In Patagonia is Bruce Chatwin’s first book and still his most popular. Perhaps because it’s most clearly a travel book. Where The Songlines is already getting pretty philosophical, In Patagonia is still rooted in the conventions of the travel genre. A young Western man sets off to an exotic, unknown land where people are strange (to him) and the scenery is beautiful. The classic example is Robert Byron’s The road to Oxiana (1937), about the author’s journey from the Middle East to India.
Bruce Chatwin decided to travel through Patagonia (some parts Argentina, some parts Chile) towards the southernmost tip of South America, Tierra del Fuego or Fireland. His initial goal is to locate the place where the remains of a giant sloth were dug up. Chatwin’s great uncle once sent home a piece of its skin, saying it belonged to a brontosaurus. As a young boy Chatwin was always intrigued by the strange piece of leathery skin in his grandmother’s house and decided he would one day travel to its land of origin, Patagonia. My version of In Patagonia was published in Germany so, while the text is in English (with interesting German footnotes), the afterword is completely in German. I’m not sure I understood this afterword completely, but I did manage to follow some of the editor’s points. Interestingly, he compares Chatwin’s search for that ancient brontosaurus (that turns out to have been a giant sloth) to Jason and the Argonauts’ quest to retrieve the Golden Fleece.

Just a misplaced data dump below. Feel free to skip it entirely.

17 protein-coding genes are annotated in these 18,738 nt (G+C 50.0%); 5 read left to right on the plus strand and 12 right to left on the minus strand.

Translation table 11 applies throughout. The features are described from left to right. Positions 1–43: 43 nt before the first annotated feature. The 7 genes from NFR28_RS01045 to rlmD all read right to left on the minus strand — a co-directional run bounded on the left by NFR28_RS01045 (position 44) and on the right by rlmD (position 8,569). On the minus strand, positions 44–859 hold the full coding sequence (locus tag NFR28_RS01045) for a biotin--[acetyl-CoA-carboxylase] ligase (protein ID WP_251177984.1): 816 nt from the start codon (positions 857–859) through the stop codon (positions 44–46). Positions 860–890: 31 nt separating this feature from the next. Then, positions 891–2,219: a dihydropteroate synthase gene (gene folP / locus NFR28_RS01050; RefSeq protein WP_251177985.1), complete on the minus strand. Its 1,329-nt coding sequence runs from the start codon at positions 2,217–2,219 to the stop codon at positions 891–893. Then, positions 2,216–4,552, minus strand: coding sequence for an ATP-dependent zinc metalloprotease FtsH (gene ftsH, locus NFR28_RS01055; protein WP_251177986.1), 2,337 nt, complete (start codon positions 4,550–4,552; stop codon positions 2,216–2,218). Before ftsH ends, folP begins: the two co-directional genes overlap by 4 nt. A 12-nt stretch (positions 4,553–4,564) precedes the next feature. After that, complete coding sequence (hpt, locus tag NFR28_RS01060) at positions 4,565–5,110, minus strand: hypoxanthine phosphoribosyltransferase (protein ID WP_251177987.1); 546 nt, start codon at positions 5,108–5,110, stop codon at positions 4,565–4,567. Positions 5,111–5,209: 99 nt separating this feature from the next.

So much for the mythical context of In Patagonia. In reality Chatwin seems much more concerned with the current state of affairs in Patagonia. During the Seventies both Argentina and Chile were struggling with various dictatorships, so politics are never far away. Mixed with this modern background, though, is a constant sense of nostalgia for the period around the turn of the century, the days when a lot of farmers settled in these foreign lands. Chatwin likes to refer to his great uncle and his contemporaries, but the people he talks to also like to bring up memories of their grandparents’ time.
In Patagonia is also written within the context of other books. To illustrate the clash between European and other cultures Chatwin refers to Shakespeare’s The Tempest and Jonathan Swift’s Gulliver’s travels. To give a sense of the strangeness surrounding this place that has often been described as the end of the world he refers to Coleridge’s The rime of the ancient mariner and The narrative of Arthur Gordon Pym by Edgar Allen Poe. Another famous precursor is of course Charles Darwin, who in The voyage of the Beagle described many of the things Chatwin saw a century later.
I’m not sure if I’ll pick up another Bruce Chatwin book anytime soon since they are quite ‘full’, but I do feel like checking out some of the references from In Patagonia. Luckily Chatwin wrote only a small oeuvre, so reading all of his works is still a realistic option.
Philipp Reclam, 2003
Originally published in 1977